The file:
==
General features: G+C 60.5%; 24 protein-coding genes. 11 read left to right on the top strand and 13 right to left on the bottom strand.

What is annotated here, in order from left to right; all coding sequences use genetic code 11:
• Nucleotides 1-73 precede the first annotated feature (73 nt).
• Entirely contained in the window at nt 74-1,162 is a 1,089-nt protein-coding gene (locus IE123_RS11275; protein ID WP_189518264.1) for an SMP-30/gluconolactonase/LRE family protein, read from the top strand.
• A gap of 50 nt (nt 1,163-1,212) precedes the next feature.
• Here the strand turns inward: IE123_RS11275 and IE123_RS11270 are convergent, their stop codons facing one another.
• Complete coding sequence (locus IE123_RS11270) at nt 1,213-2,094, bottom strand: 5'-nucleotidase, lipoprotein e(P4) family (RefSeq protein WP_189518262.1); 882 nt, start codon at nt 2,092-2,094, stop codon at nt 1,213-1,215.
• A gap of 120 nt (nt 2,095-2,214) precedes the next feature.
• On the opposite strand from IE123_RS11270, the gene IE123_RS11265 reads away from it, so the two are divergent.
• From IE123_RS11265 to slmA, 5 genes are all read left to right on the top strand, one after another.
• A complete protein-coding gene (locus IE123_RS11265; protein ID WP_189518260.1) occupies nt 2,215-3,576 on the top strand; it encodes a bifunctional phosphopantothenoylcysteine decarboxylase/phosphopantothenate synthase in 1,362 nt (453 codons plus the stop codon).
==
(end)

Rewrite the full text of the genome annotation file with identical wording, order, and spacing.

General features: G+C 60.5%; 24 protein-coding genes. 11 read left to right on the top strand and 13 right to left on the bottom strand.

What is annotated here, in order from left to right; all coding sequences use genetic code 11:
• Nucleotides 1-73 precede the first annotated feature (73 nt).
• Entirely contained in the window at nt 74-1,162 is a 1,089-nt protein-coding gene (locus IE123_RS11275; protein ID WP_189518264.1) for an SMP-30/gluconolactonase/LRE family protein, read from the top strand.
• A gap of 50 nt (nt 1,163-1,212) precedes the next feature.
• Here the strand turns inward: IE123_RS11275 and IE123_RS11270 are convergent, their stop codons facing one another.
• Complete coding sequence (locus IE123_RS11270) at nt 1,213-2,094, bottom strand: 5'-nucleotidase, lipoprotein e(P4) family (RefSeq protein WP_189518262.1); 882 nt, start codon at nt 2,092-2,094, stop codon at nt 1,213-1,215.
• A gap of 120 nt (nt 2,095-2,214) precedes the next feature.
• On the opposite strand from IE123_RS11270, the gene IE123_RS11265 reads away from it, so the two are divergent.
• From IE123_RS11265 to slmA, 5 genes are all read left to right on the top strand, one after another.
• A complete protein-coding gene (locus IE123_RS11265; protein ID WP_189518260.1) occupies nt 2,215-3,576 on the top strand; it encodes a bifunctional phosphopantothenoylcysteine decarboxylase/phosphopantothenate synthase in 1,362 nt (453 codons plus the stop codon).